Chocolate coins, or chocolate money, are foil covered chocolates in the shape of coins. The gifting of chocolate coins to children is a Christmas tradition in parts of Europe, and may also occur on Saint Nicholas' Day. Chocolate coins have also been incorporated into Jewish celebrations, as Hanukkah gelt and St. Patrick's Day as gifts left behind from Leprechauns the night before.
As a Christmas tradition, the chocolate coin giving was thought to be started by the deeds of Saint Nicholas. He was the bishop of Myra in Lycia, which is now considered Turkey. Although there isn't any written documentation, many legends speak of his kindness to children. He was said to be an incredibly shy person and wanted to give money to the poor children of Myra without them knowing about it. One night he climbed on a roof and threw a purse of money down a chimney, which landed in a pair of stockings that a little girl had hung up to dry. Every year Saint Nicholas would keep giving coins or money to the children of Myra.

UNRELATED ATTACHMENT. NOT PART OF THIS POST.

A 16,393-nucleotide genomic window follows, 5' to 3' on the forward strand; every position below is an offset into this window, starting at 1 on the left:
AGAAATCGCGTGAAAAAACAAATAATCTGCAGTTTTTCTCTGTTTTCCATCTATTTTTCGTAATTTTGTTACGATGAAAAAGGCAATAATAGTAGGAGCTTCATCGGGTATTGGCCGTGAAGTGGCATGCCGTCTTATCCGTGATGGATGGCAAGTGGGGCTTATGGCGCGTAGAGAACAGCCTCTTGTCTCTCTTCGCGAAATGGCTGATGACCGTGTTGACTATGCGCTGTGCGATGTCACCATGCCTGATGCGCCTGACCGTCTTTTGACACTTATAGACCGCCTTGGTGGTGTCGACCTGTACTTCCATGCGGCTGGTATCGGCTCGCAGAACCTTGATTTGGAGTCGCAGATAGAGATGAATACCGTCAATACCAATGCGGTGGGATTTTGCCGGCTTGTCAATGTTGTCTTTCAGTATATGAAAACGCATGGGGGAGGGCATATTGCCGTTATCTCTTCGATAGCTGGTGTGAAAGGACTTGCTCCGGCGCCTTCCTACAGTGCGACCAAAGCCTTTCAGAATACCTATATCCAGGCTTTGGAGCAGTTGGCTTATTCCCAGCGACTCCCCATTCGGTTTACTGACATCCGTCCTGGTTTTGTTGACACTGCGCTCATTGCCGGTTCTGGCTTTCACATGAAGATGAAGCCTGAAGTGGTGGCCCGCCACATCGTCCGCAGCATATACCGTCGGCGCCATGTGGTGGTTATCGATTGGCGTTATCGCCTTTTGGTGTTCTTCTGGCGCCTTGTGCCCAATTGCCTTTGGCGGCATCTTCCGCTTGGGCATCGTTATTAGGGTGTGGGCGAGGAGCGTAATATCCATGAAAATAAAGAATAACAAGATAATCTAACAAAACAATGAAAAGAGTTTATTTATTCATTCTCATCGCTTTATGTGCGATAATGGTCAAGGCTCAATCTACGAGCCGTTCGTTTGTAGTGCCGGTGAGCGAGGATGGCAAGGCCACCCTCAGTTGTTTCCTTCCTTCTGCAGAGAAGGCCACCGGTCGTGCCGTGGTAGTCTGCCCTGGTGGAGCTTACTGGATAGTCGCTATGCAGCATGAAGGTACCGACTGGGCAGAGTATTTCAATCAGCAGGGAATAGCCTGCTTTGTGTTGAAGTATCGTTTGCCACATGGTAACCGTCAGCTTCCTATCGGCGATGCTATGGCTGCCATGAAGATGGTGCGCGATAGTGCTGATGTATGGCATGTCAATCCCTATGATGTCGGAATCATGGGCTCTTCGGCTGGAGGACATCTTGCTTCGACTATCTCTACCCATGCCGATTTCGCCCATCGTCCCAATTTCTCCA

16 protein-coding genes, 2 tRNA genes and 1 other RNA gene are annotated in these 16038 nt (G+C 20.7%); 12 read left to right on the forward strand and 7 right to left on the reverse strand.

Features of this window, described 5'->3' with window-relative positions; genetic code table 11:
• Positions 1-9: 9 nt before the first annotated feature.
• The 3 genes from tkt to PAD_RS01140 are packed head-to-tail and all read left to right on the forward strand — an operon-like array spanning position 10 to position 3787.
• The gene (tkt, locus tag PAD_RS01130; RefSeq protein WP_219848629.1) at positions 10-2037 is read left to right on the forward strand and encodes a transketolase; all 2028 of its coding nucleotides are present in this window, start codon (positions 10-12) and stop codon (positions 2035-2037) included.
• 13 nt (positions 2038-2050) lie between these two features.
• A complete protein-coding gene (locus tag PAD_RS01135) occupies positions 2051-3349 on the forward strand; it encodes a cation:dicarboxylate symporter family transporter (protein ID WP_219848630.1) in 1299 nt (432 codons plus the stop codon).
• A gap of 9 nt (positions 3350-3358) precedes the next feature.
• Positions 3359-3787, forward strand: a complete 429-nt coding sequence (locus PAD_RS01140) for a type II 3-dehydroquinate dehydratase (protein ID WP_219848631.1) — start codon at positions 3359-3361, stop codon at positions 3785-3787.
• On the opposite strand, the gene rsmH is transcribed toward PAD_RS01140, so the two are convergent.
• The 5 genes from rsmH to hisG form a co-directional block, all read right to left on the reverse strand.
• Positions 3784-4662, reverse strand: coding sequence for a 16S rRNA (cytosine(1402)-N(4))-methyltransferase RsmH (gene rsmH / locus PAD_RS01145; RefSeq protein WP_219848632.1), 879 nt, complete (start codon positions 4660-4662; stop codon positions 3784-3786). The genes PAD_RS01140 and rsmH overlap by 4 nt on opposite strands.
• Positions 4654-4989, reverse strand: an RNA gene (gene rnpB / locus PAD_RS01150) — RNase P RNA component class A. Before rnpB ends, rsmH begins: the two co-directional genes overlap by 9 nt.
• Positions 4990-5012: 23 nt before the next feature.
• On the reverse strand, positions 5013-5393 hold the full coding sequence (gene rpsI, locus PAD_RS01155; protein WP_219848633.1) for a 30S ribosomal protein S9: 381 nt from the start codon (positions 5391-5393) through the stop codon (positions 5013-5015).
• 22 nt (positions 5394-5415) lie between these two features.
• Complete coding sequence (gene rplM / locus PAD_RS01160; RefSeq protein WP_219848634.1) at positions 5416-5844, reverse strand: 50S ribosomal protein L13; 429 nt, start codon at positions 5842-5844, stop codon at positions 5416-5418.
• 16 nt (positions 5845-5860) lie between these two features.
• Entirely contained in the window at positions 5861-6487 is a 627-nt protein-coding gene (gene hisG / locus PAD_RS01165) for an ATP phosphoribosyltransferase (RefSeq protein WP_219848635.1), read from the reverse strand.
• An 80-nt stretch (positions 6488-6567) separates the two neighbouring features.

In the United Kingdom chocolate coins mimic the design of real money; they are traditionally bought around Christmas and are used to decorate the Christmas tree and to fill the stockings of children. When children visit a friend or relative they are allowed to find and take chocolates from the tree as a treat. A variant of this is that chocolate coins are hidden somewhere in the house for children to find, often in the form of a treasure trail.
- http://www.ownways.com/chocolate/Chocolate_Coin.html Archived November 21, 2008, at the Wayback Machine.
- Stores are switching chocolate coins back to Sterling as taste for euro takes a nosedive | Mail Online
- Christmas Tree Traditions in Britain (A British Christmas) Archived 2012-12-06 at the Wayback Machine.
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